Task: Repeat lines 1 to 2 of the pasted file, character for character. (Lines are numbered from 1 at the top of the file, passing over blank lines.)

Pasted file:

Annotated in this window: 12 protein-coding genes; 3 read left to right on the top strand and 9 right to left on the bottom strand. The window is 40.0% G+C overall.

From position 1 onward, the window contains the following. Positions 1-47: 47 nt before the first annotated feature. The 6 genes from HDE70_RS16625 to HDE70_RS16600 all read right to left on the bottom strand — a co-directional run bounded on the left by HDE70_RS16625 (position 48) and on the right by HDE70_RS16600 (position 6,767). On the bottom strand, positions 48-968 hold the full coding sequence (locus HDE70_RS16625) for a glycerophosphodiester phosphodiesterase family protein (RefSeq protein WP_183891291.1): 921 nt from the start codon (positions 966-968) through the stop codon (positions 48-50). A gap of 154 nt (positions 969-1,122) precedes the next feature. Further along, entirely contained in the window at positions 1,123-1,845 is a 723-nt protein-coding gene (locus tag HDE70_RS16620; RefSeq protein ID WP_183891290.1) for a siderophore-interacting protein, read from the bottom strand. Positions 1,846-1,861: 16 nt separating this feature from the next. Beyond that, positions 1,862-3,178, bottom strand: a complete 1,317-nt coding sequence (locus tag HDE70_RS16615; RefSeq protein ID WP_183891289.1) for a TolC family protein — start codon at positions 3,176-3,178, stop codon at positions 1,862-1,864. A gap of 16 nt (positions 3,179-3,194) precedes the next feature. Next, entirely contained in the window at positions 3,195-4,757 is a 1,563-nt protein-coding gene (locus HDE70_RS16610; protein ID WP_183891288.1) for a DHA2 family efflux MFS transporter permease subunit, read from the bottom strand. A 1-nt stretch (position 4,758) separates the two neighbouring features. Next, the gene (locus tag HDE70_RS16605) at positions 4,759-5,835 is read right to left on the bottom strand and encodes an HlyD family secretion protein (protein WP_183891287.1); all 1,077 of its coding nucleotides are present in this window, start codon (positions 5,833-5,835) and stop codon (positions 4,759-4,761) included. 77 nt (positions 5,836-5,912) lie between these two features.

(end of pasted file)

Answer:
Annotated in this window: 12 protein-coding genes; 3 read left to right on the top strand and 9 right to left on the bottom strand. The window is 40.0% G+C overall.

From position 1 onward, the window contains the following. Positions 1-47: 47 nt before the first annotated feature. The 6 genes from HDE70_RS16625 to HDE70_RS16600 all read right to left on the bottom strand — a co-directional run bounded on the left by HDE70_RS16625 (position 48) and on the right by HDE70_RS16600 (position 6,767). On the bottom strand, positions 48-968 hold the full coding sequence (locus HDE70_RS16625) for a glycerophosphodiester phosphodiesterase family protein (RefSeq protein WP_183891291.1): 921 nt from the start codon (positions 966-968) through the stop codon (positions 48-50). A gap of 154 nt (positions 969-1,122) precedes the next feature. Further along, entirely contained in the window at positions 1,123-1,845 is a 723-nt protein-coding gene (locus tag HDE70_RS16620; RefSeq protein ID WP_183891290.1) for a siderophore-interacting protein, read from the bottom strand. Positions 1,846-1,861: 16 nt separating this feature from the next. Beyond that, positions 1,862-3,178, bottom strand: a complete 1,317-nt coding sequence (locus tag HDE70_RS16615; RefSeq protein ID WP_183891289.1) for a TolC family protein — start codon at positions 3,176-3,178, stop codon at positions 1,862-1,864. A gap of 16 nt (positions 3,179-3,194) precedes the next feature. Next, entirely contained in the window at positions 3,195-4,757 is a 1,563-nt protein-coding gene (locus HDE70_RS16610; protein ID WP_183891288.1) for a DHA2 family efflux MFS transporter permease subunit, read from the bottom strand. A 1-nt stretch (position 4,758) separates the two neighbouring features. Next, the gene (locus tag HDE70_RS16605) at positions 4,759-5,835 is read right to left on the bottom strand and encodes an HlyD family secretion protein (protein WP_183891287.1); all 1,077 of its coding nucleotides are present in this window, start codon (positions 5,833-5,835) and stop codon (positions 4,759-4,761) included. 77 nt (positions 5,836-5,912) lie between these two features.